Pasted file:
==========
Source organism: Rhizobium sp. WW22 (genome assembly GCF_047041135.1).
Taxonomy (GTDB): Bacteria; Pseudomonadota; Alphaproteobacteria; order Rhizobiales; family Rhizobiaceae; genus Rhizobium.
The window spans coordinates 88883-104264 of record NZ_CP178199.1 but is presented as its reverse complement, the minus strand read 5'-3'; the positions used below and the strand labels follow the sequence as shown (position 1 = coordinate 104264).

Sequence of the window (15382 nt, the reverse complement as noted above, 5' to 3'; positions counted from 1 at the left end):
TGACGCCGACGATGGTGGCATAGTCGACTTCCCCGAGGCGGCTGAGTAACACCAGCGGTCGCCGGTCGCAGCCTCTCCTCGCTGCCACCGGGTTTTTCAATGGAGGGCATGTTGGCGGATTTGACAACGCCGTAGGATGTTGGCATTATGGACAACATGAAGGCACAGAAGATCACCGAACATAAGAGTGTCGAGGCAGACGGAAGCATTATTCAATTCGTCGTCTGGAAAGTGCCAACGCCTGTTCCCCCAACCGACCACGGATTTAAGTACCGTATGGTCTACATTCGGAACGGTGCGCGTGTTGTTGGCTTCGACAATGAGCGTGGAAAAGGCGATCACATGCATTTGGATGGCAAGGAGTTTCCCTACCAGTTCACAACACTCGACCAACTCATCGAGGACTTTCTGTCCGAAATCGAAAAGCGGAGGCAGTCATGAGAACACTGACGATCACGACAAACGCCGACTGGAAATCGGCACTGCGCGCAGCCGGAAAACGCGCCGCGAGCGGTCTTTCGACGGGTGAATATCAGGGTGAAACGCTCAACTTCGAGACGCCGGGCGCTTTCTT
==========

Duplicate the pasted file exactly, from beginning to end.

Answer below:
Source organism: Rhizobium sp. WW22 (genome assembly GCF_047041135.1).
Taxonomy (GTDB): Bacteria; Pseudomonadota; Alphaproteobacteria; order Rhizobiales; family Rhizobiaceae; genus Rhizobium.
The window spans coordinates 88883-104264 of record NZ_CP178199.1 but is presented as its reverse complement, the minus strand read 5'-3'; the positions used below and the strand labels follow the sequence as shown (position 1 = coordinate 104264).

Sequence of the window (15382 nt, the reverse complement as noted above, 5' to 3'; positions counted from 1 at the left end):
TGACGCCGACGATGGTGGCATAGTCGACTTCCCCGAGGCGGCTGAGTAACACCAGCGGTCGCCGGTCGCAGCCTCTCCTCGCTGCCACCGGGTTTTTCAATGGAGGGCATGTTGGCGGATTTGACAACGCCGTAGGATGTTGGCATTATGGACAACATGAAGGCACAGAAGATCACCGAACATAAGAGTGTCGAGGCAGACGGAAGCATTATTCAATTCGTCGTCTGGAAAGTGCCAACGCCTGTTCCCCCAACCGACCACGGATTTAAGTACCGTATGGTCTACATTCGGAACGGTGCGCGTGTTGTTGGCTTCGACAATGAGCGTGGAAAAGGCGATCACATGCATTTGGATGGCAAGGAGTTTCCCTACCAGTTCACAACACTCGACCAACTCATCGAGGACTTTCTGTCCGAAATCGAAAAGCGGAGGCAGTCATGAGAACACTGACGATCACGACAAACGCCGACTGGAAATCGGCACTGCGCGCAGCCGGAAAACGCGCCGCGAGCGGTCTTTCGACGGGTGAATATCAGGGTGAAACGCTCAACTTCGAGACGCCGGGCGCTTTCTT